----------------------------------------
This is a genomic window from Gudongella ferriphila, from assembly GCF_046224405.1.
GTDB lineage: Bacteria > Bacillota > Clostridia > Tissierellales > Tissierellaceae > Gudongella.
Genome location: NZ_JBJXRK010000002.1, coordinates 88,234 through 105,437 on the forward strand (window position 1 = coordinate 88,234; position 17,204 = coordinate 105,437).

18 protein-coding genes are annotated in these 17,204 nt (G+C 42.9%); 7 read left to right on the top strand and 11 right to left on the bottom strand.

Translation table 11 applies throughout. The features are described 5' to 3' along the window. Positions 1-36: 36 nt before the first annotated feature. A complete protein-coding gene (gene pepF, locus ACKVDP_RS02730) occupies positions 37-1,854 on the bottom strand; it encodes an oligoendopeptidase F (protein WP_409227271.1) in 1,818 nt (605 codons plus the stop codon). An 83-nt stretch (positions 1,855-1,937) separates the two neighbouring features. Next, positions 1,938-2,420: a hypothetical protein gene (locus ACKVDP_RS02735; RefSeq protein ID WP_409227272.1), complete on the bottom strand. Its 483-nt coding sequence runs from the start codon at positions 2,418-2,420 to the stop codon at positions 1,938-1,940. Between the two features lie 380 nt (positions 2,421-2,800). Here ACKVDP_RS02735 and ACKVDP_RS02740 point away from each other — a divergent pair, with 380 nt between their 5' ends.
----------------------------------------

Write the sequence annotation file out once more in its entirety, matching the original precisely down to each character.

This is a genomic window from Gudongella ferriphila, from assembly GCF_046224405.1.
GTDB lineage: Bacteria > Bacillota > Clostridia > Tissierellales > Tissierellaceae > Gudongella.
Genome location: NZ_JBJXRK010000002.1, coordinates 88,234 through 105,437 on the forward strand (window position 1 = coordinate 88,234; position 17,204 = coordinate 105,437).

18 protein-coding genes are annotated in these 17,204 nt (G+C 42.9%); 7 read left to right on the top strand and 11 right to left on the bottom strand.

Translation table 11 applies throughout. The features are described 5' to 3' along the window. Positions 1-36: 36 nt before the first annotated feature. A complete protein-coding gene (gene pepF, locus ACKVDP_RS02730) occupies positions 37-1,854 on the bottom strand; it encodes an oligoendopeptidase F (protein WP_409227271.1) in 1,818 nt (605 codons plus the stop codon). An 83-nt stretch (positions 1,855-1,937) separates the two neighbouring features. Next, positions 1,938-2,420: a hypothetical protein gene (locus ACKVDP_RS02735; RefSeq protein ID WP_409227272.1), complete on the bottom strand. Its 483-nt coding sequence runs from the start codon at positions 2,418-2,420 to the stop codon at positions 1,938-1,940. Between the two features lie 380 nt (positions 2,421-2,800). Here ACKVDP_RS02735 and ACKVDP_RS02740 point away from each other — a divergent pair, with 380 nt between their 5' ends.